The selected rotary angle position is chosen such that the index vector F is minimized. Each summand of the index vector F includes a direction, in particular a rotary angle position about the axis of rotation of the vehicle wheel. The index vector F changes with the rotary angle positions of the summands. In one embodiment, numerical methods, such as Brent's method, bisection, constrained optimization, etc, are used to determine an optimized rotary angle position that would minimize the index vector F. A data processing system, such as a computer, may be used to conduct the data processing and calculation. As a result of the calculation, an optimized rotational angle (matching angle) through which the tire is to be rotated with respect to the rim is determined. The relative position between the tire and the rim is adjusted accordingly to enhance operation smoothness of the wheel.
The index factor F may be defined to include weighting factors to each summand, such as a1, a2, a3 and a4 in equation (1), to alter the weight, or address the importance, of one force component over another. The weighting factors may be selected according to the type of wheels. For example, if a wheel is of the type that the rim has none or minimal tolerance of non-uniform mass distribution about the axis of the wheel, and geometrical deviations, the weighting factors associated with the rim is kept low in relation to the weighting factors of the tire.
In deciding the weighting factors, the weight of the rim (steel rim or light metal rim) and the weight of the tire may be considered. In addition, the weighting factors can be determined according to the running characteristics of the wheel defined by the vehicle manufacturer or the user of the vehicle. It is also possible to take account of the nature of the suspension system of the vehicle to which the wheel is mounted. In general, the weighting factors of the individual summands in the index vector are established empirically for respective types of wheels and respective groups of wheel types. Other definitions of the index vector that represent the effects of wheel imbalance and geometrical non-uniformities can also be used to determine an optimized position of the tire and rim that reduces such effects.
FIG. 1 is an exemplary system that can be used to determine the force components caused by the wheel imbalance and geometrical non-uniformities. As shown in FIG. 1, vehicle wheel I has a wheel disc portion 5 and a rim bed 4 fixed to the periphery of the wheel disc portion 5. A pneumatic tire 10 is mounted on the rim bed 4. Tire beads are supported in known manner at rim flanges 6 of the rim bed 4. The rim bed 4 and the wheel disc portion 5 form a rim 23.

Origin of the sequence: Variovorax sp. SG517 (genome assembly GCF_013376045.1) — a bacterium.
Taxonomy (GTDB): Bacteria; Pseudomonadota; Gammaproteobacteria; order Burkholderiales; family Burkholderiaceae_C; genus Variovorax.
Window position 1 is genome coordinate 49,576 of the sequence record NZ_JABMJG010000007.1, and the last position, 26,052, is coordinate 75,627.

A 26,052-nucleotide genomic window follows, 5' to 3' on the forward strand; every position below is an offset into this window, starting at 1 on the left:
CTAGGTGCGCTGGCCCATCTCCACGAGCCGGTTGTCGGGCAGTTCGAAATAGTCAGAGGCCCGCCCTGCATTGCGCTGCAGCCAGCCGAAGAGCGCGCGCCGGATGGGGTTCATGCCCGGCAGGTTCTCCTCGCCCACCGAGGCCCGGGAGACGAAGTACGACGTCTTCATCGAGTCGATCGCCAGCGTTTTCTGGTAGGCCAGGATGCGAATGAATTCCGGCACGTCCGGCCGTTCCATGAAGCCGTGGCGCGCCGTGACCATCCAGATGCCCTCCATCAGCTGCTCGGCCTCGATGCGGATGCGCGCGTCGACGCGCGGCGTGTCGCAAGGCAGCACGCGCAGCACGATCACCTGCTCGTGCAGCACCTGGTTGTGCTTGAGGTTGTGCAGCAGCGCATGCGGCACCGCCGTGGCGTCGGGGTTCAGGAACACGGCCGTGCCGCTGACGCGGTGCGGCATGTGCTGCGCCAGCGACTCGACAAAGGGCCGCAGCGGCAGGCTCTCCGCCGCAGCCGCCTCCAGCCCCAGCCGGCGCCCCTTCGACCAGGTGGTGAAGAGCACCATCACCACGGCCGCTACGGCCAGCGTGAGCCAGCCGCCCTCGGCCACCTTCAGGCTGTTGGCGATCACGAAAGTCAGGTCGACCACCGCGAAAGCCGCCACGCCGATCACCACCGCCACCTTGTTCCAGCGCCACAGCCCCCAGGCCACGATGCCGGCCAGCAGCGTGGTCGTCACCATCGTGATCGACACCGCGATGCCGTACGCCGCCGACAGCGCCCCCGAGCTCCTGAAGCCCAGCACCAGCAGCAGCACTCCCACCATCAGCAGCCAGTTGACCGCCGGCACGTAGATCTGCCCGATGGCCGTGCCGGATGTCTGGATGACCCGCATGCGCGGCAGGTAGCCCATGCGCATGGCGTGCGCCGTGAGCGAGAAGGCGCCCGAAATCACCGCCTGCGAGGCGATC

The vehicle wheel 1 is fixed in known manner to a measuring shaft 2 of a wheel balancing machine (not shown in greater detail) at a fixing location 20, and is rotatably supported about an axis of rotation defined by the measuring shaft 2. When the wheel is clamped in a centered position, the shaft 2 coincides with wheel axis 3, which ensures that wheel axis 3 is stationary. Force transducers 22 are provided for measuring forces caused by imbalance of the vehicle wheel 1 or its components, as the tire 10 or the rim 23 are connected with the measuring shaft 2.
The dimensions and positions of constituent parts of the pneumatic tire 10 can be measured with one or more sensor devices 18, and ascertained using a computer. Each sensor device includes a light source 16, such as laser, and a receiver 12, such as a CCD-sensor, as a position-sensitive receiving element. The light source 16 and the receiver 12 are fixed to a carrier 14. The carrier 14 is supported pivotably about a pivot axis 7. The carrier 14 can also be movably mounted linearly (arrow 19) or on a predetermined guide path with respect to the measuring shaft 2 and the fixing 20 of the vehicle wheel 1 to the measuring shaft 2. The pivotal movement and the optionally additional linear or guided movement can be implemented by means of a drive (not shown), such as one or more stepping motors. A receiver optical system 13 is also provided on the carrier 14. The receiver optical system 13 and the CCD-sensor 11 are constituent parts of the receiver 12.
The light source 16 emits a light beam on to the surface of the pneumatic tire 10 and forms a light spot on the surface. The light is then reflected passing through the focusing receiver optical system 13 on to the sensor elements of the CCD-sensor 11. The CCD-sensor 11 can detect a plurality of local maxima of an illumination intensity function, independently of each other. The direction of the reflected beam depends on the distance of the location scanned on the pneumatic tire 10, with respect to the light source 16 and with respect to the receiver. Based on the distance, the reflected beam is directed by the receiver optical system 13 on to a given location of the CCD-sensor 11 and then converted into a position-sensitive or position-dependent signal. That signal is passed to an electronic measuring arrangement 8, which is further connected to a position sensor 15. The position sensor 15 supplies the electronic measuring arrangement 8 with position signals that are representing to the respective positions of the light source 16 and the CCD-sensor 11. The light source 16 and the receiver 12 are capable of moving together with each other as they are fixed to the common carrier 14. The position signals are related to a reference position present on the machine (the machine is not shown), and are thus related to the measuring shaft 2 mounted stationarily at the machine and the axial fixing location 20 at which the vehicle wheel 1 is fixed to the measuring shaft 2. The electronic measuring arrangement 8 produces measurement signals that correspond to the positions of the surface locations (spots) of the pneumatic tire 10, which are scanned by the light beams emitted by the light source 16.